Tubal obstruction prevents capture and egg transport, so that there is no fertilization possibility by a spermatozoid. Eventually, tubas dilate greatly, which is visible in specialized examination. There are two main causes of this disease: endometriosis and pelvic infections.
In endometriosis fragments of the endometrium penetrate tubas (retrograde menses) and produce inflammation, which ultimately changes tube function, which is gametes transport. Sometimes, endometriosis extends to ovaries too, damaging the formation of follicles. There are patients who have more severe form of endometriosis, which begins when they begin to menstruate: in general, they are younger patients and in that case, the risk for infertility is higher because of more aggressive potential of the disease. A very typical symptom of this disease is pain during sexual intercourse and very strong menstrual cramps.
Pelvic infections, which in many cases are asymptomatic, are caused by microorganisms that can migrate from the vagina to uterus and tubas. Like endometriosis it produces inflammation whose healing promotes scarring that ultimately changes tubes functioning. Greater the frequency of gynecological infections greater is the chance of tubal involvement.
Cervical mucus secreted by cervix must be penetrated by spermatozoid on its way to fertilize the egg. Its secretion depends on hormones produced by the ovarian follicles (estradiol). Therefore, changes in ovulation may, indirectly, hinder the production of mucus. Other conditions that alter the secretion of this mucus and contribute to infertility are cauterizations of the cervix and surgeries for cancer of the cervix.
Causes of Fertilization
Fertilization depends on sperm and egg vigor. First, the spermatozoid must pierce egg outer layer and penetrate inside of that cell. On that occasion, by means of a process that involves two gametes chromosomes, the egg or zygote is formed that initiates a cellular division and will form, in the future, the embryo. If there are defects in the chromosomes or other structures that regulate the fusion of the two gametes, there will be no fertilization.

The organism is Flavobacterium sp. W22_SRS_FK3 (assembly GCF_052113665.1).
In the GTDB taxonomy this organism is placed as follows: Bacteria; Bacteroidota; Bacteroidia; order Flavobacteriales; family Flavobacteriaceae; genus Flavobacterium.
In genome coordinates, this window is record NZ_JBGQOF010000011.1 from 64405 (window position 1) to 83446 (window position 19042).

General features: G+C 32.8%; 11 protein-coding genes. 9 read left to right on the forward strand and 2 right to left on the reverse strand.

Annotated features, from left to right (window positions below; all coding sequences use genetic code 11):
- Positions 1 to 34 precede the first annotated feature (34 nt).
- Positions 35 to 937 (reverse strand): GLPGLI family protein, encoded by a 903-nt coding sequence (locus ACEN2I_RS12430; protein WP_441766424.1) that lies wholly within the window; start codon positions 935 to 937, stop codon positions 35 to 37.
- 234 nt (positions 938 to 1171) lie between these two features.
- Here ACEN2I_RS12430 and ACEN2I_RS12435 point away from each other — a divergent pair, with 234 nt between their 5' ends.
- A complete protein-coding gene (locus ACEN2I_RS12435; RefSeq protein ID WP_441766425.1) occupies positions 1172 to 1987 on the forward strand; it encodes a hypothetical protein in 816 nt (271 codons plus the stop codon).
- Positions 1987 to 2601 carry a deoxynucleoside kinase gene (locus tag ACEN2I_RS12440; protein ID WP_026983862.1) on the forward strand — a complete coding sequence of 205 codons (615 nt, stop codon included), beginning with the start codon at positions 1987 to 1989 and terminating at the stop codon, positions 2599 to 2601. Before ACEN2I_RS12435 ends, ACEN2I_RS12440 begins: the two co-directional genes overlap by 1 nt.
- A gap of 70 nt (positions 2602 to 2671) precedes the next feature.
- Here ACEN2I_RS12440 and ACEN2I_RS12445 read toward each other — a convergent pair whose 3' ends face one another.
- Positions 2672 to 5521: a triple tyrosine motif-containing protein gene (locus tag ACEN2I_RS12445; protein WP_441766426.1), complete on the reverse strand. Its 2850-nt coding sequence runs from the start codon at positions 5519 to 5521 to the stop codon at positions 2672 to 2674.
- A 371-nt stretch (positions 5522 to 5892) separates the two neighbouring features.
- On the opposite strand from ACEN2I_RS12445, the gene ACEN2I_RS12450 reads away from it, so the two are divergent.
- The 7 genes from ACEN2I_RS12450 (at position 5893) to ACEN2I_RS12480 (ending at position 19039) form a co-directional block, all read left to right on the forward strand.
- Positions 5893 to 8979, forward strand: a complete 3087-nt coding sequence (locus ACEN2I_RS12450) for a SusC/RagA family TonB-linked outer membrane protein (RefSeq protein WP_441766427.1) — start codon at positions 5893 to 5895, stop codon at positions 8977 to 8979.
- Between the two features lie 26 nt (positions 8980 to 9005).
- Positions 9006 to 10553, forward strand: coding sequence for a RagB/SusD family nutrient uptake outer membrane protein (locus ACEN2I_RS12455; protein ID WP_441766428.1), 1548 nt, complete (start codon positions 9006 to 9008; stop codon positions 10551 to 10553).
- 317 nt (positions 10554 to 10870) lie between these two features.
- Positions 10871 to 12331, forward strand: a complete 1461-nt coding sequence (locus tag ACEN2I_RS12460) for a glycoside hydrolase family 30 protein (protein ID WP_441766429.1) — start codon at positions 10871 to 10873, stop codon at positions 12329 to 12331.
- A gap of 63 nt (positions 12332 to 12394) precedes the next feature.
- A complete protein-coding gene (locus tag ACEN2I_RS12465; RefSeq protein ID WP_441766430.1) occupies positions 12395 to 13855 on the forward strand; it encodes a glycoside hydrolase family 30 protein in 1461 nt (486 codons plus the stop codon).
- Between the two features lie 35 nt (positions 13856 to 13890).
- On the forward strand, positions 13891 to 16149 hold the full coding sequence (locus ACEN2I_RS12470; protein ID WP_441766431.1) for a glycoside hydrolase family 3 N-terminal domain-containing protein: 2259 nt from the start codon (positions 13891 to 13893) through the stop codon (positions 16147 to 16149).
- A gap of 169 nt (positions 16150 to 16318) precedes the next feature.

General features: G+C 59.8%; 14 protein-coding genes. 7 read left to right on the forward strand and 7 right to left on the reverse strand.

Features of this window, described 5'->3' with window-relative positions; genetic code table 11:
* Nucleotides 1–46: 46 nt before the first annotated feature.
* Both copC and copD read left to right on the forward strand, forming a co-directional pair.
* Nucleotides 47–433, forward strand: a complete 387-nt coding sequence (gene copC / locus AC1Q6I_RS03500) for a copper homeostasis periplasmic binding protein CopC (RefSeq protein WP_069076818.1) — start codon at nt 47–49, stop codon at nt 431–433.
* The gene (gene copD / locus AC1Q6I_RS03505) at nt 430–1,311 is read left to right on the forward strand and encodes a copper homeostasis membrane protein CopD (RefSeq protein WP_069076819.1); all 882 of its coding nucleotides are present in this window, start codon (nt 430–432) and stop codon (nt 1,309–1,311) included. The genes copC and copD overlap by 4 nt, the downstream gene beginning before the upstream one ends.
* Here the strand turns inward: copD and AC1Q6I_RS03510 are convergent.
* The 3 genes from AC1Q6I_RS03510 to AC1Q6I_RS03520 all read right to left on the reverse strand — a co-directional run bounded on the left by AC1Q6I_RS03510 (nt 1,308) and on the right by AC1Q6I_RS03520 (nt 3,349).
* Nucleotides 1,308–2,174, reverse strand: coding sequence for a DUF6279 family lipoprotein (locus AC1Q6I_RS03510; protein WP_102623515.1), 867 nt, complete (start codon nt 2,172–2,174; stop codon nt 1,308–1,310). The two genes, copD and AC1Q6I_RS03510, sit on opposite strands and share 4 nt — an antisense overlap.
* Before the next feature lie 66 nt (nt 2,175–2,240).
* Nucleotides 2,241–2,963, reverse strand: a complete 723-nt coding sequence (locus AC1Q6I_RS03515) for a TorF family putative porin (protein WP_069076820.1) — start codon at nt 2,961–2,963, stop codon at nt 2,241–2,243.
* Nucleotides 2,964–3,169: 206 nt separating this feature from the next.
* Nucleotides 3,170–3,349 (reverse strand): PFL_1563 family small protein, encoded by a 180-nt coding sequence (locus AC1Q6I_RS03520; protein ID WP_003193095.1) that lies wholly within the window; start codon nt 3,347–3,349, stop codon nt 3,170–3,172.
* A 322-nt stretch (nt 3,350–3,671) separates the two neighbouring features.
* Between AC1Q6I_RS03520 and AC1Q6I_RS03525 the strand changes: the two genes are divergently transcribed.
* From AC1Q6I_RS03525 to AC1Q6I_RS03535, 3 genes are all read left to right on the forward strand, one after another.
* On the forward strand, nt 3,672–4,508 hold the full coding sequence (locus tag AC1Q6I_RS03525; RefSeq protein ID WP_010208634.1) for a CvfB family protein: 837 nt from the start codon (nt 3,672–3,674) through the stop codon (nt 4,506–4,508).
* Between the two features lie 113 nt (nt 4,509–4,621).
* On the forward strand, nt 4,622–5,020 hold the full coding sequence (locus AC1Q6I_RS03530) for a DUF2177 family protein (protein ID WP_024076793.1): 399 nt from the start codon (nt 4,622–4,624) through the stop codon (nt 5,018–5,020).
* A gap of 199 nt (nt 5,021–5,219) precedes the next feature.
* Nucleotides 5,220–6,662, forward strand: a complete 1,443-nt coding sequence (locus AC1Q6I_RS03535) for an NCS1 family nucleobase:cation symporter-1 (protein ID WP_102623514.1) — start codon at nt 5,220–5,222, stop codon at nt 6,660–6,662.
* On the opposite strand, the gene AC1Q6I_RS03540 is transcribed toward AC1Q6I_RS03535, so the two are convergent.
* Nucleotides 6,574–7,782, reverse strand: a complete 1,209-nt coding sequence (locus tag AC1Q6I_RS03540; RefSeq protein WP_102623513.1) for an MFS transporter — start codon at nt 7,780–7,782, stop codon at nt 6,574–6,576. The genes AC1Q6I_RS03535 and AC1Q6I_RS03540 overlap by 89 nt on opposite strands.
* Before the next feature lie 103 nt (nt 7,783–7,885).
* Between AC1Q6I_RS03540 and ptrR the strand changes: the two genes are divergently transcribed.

Causes associated with implantation of the embryo
Implantation is the penetration of the embryo into the lining of the uterine cavity, called the endometrium. This coating is prepared to receive the embryo formed after ovulation and fertilization. Female hormones (estrogen and progesterone) are responsible for preparing the endometrium during the menstrual cycle. Therefore, hormonal failures may produce an endometrium that is unsuitable for implantation. The conditions that reduce the probability of implantation are:
Inadequate development of the endometrium: even with normal hormones, it can react exaggeratedly and produce a non-favorable condition for pregnancy: hyperplasia. Sometimes, this hyperplasia is localized, forming a polyp. When the endometrium does not grow or grow very little, we speak of hypoplasia, also negative for implantation.
Endometrial infections (endometritis), caused by sexually transmitted diseases or by manipulation of the endometrial cavity (in dressings, for example).
Uterine synechiae: they are like scars inside the uterine cavity, coming from infections or curettes. In addition to making implantation difficult, they cause abortion.
Uterine malformations: although some changes of this type do not completely prevent pregnancy, they can make it difficult to obtain and cause abortion.
Fibroids: although they are more closely linked to abortion procedures, it is believed that if large and located immediately below the cavity, invading it, they can also impair the implantation of the embryo.